Architecture firm Ant Studio is looking to the past to build eco-friendly air conditioners for the steamy climate of New Delhi. They partnered with Indian firm DEKI Electronics to find an artistic and cheap solution for the blistering heat experienced by DEKI employees in their factories.
"As an architect, I wanted to find a solution that is ecological and artistic, and at the same time evolves traditional craft methods," Monish Siripurapu, founder of Ant Studio told Arch Daily.
Using computational technology, the team reworked traditional evaporative cooling methods to build a zero electricity, honeycomb-like prototype made up of cylindrical, earthen cones.
“I believe this experiment worked quite well functionally. Findings from this attempt opened up a lot more possibilities where we can integrate this technique with forms that could redefine the way we look at cooling systems, a necessary yet ignored component of a building’s functionality. Every installation could be treated as an art piece,” Siripurapu stated.
“The circular profile can be changed into an artistic interpretation while the falling waters lend a comforting ambiance. This, intermingled with the sensuous petrichor from the earthen cylinders, could allow for it to work in any environment with the slightest of breeze.”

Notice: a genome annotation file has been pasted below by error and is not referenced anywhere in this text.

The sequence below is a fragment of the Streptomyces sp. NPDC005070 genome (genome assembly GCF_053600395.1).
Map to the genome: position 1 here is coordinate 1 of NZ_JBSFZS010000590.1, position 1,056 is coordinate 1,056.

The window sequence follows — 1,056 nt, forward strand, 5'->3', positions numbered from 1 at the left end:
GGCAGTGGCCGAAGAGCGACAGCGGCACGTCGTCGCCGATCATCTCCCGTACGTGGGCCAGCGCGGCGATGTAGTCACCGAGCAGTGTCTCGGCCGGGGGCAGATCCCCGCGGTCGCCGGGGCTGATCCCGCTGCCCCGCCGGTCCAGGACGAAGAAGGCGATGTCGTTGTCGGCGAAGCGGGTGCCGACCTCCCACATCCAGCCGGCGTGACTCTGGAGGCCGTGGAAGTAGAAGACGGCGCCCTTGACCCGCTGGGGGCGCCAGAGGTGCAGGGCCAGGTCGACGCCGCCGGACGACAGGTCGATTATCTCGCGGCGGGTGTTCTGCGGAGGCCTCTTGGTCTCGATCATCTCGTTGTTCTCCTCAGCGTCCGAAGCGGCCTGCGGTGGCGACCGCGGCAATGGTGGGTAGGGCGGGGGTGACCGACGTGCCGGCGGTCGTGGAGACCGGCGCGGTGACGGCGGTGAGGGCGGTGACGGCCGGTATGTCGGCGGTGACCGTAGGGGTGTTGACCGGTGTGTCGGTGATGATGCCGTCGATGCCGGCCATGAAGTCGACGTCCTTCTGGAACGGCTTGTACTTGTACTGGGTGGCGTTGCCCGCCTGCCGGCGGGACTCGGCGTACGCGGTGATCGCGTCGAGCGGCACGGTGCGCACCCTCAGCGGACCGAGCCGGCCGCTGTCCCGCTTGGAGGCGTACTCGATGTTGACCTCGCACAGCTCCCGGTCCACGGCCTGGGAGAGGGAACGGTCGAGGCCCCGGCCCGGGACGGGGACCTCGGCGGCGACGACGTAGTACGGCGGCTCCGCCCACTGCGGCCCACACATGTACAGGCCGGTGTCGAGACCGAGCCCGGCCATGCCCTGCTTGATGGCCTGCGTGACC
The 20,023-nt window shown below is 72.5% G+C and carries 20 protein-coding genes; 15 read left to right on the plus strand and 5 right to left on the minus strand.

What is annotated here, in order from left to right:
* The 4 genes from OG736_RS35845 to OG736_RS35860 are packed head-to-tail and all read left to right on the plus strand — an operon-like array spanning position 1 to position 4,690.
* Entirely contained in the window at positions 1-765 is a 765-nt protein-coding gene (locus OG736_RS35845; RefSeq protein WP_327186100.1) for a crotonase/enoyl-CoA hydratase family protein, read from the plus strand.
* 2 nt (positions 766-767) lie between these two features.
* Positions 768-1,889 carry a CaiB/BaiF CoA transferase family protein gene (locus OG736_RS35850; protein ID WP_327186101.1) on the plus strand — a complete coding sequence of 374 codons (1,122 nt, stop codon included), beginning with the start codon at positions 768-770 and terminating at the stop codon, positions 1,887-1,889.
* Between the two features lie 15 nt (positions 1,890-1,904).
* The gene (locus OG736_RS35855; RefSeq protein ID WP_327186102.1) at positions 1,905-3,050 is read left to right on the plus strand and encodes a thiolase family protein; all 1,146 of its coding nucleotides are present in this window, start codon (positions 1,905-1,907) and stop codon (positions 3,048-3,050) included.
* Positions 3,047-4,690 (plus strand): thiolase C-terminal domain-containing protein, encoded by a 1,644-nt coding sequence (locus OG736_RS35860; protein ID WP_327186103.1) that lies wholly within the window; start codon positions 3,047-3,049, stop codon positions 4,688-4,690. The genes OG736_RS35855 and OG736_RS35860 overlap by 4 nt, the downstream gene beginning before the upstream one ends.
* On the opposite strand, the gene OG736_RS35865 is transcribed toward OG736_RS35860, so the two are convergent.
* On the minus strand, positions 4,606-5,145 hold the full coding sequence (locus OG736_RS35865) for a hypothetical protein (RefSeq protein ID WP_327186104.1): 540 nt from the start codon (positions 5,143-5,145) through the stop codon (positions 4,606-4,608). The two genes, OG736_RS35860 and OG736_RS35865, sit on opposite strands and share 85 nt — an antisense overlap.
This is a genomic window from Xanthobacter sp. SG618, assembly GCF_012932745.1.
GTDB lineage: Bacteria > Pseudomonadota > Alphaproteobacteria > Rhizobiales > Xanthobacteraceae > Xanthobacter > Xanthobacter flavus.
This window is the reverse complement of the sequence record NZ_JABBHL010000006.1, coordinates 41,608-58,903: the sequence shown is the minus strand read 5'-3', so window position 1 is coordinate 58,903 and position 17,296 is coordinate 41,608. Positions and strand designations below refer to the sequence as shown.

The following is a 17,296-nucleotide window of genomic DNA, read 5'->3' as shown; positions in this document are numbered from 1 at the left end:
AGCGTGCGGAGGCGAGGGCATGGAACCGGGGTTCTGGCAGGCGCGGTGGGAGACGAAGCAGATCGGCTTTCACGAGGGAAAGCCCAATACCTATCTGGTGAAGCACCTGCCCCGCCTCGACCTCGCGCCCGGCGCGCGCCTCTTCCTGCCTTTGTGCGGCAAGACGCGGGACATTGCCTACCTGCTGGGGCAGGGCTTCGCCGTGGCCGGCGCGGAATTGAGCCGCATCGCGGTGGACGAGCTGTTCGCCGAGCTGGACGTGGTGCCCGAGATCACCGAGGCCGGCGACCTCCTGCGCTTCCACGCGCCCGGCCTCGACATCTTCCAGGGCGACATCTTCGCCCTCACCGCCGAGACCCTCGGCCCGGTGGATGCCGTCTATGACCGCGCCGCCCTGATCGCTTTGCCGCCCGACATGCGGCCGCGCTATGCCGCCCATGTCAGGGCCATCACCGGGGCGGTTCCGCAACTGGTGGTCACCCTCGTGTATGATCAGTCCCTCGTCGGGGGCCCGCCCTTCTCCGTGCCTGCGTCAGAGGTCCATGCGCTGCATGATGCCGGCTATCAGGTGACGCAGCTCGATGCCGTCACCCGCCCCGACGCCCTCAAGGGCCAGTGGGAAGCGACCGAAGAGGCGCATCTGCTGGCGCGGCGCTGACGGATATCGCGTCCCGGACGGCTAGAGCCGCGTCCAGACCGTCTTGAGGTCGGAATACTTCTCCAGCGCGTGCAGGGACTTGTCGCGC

Ancient Air Conditioning
Before the advent of air conditioners, societies in hotter climates had to figure out a way to stay cool. In ancient Egypt, moistened reeds were hung in windows, and the water that evaporated from them would cool the air blowing through.
In Persia and throughout the Middle East, architecture was designed to provide natural ventilation in buildings. Windcatchers are both aesthetically pleasing and also direct airflow in three ways; downward using direct wind entry, upward using wind-assisted temperature gradient and upward using a solar-assisted temperature gradient.
So how does the DEKI air conditioner work? In a design inspired by the previous ancient attempts at cooling, the architects customized the size of the conical components which were modified with CFD analysis.
“The temperature of the air flow around the installation was recorded. It was noticed that the hot air entering the installation was above 50 degrees Celsius at a velocity of 10m/sec,” writes Ant Studio in a brief for Arch Daily.
Recycled room temperature water from the factory is poured into the structure in a fountain like flow; it runs down the surface of the cylinders which cools the hot air passing through the many terracotta cones, it’s enough to wet the cones only twice a day.
The terracotta is considered a heat exchange medium, which absorbs the water which seeps to the outer surface to evaporate and blow through the holes as cold air.
So far, the prototype can cool hot air measuring 50 degrees Celsius (122 degrees Fahrenheit) to 36 degrees Celsius (96 degrees Fahrenheit), with the air flow recorded at 4m/sec.
Ant Studio hopes to replicate this design in other factories throughout India.
“There are many factories throughout the country that face a similar issue, and this is a solution that can be easily adopted, and a widespread multiplication of this concept may even assist the local potters, said Siripurapu.